Rosa Jr. (22-0, 10 KOs) will headline the card facing Japan's
Ryosuke Iwasa (22-2, 14 KOs), in an IBF junior featherweight world
title eliminator scheduled for 12 rounds.
Opening up the event will be a six-bout amateur card presented by the
National Collegiate Boxing Association (NCBA) featuring boxers from the
United States Military Academy (West Point), United States Coast Guard
Academy, University of Massachusetts, University of Connecticut and
As an added bonus, boxing fans in attendance will not have to worry
about missing the highly anticipated Kovalev-Ward light heavyweight
championship pay-per-view, as the event will be shown live on Foxwoods
property that night as well.
Tickets for the November 19 Broadway Boxing event, which is
promoted by DiBella Entertainment in association with Teiken Promotions
and presented by Cedars Mediterranean Foods, Nissan of Queens, Azad
Watches, OPTYX, and Christos Steak House, are priced at $125, $75 and
$45. Tickets can be purchased online at Foxwoods.com, Ticketmaster.com,
by calling 800-200-2882, or visiting the Foxwoods box office. Doors open
at 6:30pm, with the first fight scheduled for 7:00pm.
"New Haven's Luis Rosa Jr. headlines Saturday's action-packed
Broadway Boxing at Foxwoods Resort Casino against Japan's Ryosuke
Iwasa in an IBF junior featherweight world title eliminator," said Lou
DiBella, President of DiBella Entertainment. "The loaded undercard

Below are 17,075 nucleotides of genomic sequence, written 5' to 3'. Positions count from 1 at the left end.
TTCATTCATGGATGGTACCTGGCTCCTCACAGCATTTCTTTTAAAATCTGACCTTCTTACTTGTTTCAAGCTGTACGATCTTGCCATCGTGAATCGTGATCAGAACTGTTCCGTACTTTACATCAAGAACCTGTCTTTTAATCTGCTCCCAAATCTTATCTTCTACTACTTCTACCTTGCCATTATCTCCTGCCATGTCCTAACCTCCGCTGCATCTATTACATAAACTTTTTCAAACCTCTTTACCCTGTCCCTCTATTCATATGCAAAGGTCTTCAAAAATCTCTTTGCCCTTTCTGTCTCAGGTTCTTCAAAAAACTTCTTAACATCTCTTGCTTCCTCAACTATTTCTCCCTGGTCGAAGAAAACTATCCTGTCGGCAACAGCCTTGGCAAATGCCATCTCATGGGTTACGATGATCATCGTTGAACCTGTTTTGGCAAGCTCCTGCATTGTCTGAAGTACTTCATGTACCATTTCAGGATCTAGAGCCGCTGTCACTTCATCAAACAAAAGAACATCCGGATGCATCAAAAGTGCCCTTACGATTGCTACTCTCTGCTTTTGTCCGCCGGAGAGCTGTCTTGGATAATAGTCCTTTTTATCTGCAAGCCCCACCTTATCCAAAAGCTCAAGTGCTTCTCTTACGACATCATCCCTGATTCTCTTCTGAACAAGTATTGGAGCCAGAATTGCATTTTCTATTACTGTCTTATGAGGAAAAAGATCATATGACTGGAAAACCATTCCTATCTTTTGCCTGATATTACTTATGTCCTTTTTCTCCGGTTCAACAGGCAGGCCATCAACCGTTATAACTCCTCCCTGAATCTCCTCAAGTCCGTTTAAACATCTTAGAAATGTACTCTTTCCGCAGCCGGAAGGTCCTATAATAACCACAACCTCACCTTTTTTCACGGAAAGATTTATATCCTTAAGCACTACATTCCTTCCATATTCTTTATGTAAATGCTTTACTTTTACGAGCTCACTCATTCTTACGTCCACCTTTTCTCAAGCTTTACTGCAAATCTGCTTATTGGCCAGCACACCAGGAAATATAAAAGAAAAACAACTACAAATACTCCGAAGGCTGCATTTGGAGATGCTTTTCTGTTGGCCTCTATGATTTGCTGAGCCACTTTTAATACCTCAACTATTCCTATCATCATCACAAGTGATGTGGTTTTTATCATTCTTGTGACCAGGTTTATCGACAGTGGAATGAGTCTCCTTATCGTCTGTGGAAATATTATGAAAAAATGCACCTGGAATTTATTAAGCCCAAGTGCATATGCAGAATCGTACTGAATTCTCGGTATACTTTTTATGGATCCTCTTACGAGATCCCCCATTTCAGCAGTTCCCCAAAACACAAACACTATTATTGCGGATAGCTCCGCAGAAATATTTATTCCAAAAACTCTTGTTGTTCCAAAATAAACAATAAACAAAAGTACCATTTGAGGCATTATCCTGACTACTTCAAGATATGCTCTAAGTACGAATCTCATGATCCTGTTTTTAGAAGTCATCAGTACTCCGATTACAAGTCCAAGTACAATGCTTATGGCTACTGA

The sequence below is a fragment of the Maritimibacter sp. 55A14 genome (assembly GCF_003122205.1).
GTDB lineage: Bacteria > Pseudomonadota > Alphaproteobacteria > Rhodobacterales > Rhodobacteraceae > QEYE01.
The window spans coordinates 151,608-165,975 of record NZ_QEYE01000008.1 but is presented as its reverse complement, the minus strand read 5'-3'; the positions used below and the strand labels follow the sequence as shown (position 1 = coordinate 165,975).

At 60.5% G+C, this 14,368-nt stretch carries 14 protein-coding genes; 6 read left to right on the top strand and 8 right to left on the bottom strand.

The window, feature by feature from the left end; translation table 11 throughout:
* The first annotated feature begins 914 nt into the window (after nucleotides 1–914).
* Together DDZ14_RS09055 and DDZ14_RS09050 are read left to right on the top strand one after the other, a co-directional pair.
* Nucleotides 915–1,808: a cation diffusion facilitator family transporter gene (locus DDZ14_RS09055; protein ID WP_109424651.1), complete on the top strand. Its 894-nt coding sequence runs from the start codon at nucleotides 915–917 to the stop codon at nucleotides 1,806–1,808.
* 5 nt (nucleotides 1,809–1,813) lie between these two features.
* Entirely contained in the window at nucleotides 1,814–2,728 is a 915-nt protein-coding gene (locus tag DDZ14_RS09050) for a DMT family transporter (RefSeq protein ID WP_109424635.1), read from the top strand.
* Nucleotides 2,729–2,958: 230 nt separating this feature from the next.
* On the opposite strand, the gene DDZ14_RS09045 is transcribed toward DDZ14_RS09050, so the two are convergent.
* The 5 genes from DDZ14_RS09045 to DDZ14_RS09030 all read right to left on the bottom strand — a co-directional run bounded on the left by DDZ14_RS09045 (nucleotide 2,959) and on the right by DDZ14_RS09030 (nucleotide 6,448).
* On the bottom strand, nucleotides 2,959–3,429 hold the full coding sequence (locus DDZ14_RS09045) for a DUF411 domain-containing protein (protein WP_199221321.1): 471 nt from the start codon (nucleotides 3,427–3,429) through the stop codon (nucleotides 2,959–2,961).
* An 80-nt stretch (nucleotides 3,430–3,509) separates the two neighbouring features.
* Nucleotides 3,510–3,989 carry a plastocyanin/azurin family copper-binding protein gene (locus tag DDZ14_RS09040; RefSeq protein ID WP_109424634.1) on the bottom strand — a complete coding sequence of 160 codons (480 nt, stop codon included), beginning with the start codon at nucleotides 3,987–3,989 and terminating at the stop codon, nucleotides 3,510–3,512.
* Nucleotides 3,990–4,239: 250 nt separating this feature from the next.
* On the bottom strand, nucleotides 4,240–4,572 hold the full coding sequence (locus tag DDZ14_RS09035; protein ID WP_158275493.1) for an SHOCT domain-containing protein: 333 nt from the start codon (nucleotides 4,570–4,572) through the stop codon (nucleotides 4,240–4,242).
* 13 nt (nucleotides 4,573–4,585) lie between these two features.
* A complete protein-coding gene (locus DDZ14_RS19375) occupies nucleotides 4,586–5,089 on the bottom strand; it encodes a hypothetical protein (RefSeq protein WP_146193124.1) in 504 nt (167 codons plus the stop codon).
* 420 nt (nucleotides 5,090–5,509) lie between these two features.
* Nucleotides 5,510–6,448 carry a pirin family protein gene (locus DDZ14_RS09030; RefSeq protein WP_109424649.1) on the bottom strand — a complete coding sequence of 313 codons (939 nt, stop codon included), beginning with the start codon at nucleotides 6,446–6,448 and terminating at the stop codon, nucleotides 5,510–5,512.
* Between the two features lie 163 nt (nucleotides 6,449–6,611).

features the the New England heavyweight championship, Russian prodigy
Radzhab Butaev vying for the NABF junior middleweight title in his
fourth pro bout, Army Reserve Captain Boyd Melson fighting to raise
awareness for Staten Island's heroin epidemic, as well as other local
prospects. The event will open with amateur bouts staged by the NCBA and
fans in attendance will also be able to watch the Kovalev-Ward
pay-per-view broadcast that will be shown live on-site."
Trained by his father Luis Sr. and managed by his mother Marilyn and
Mike Criscio, 25-year-old Puerto Rican Luis Rosa Jr. was an
accomplished amateur who quickly built a local fan base upon turning
pro. After establishing himself as a formidable prospect, Rosa burst
onto the national scene in 2014 with signature victories over the highly
regarded Jorge Diaz on ESPN and the top-rated Orlando Del Valle on HBO
Latino. A perfect 4-0 last year, including a fifth-round stoppage over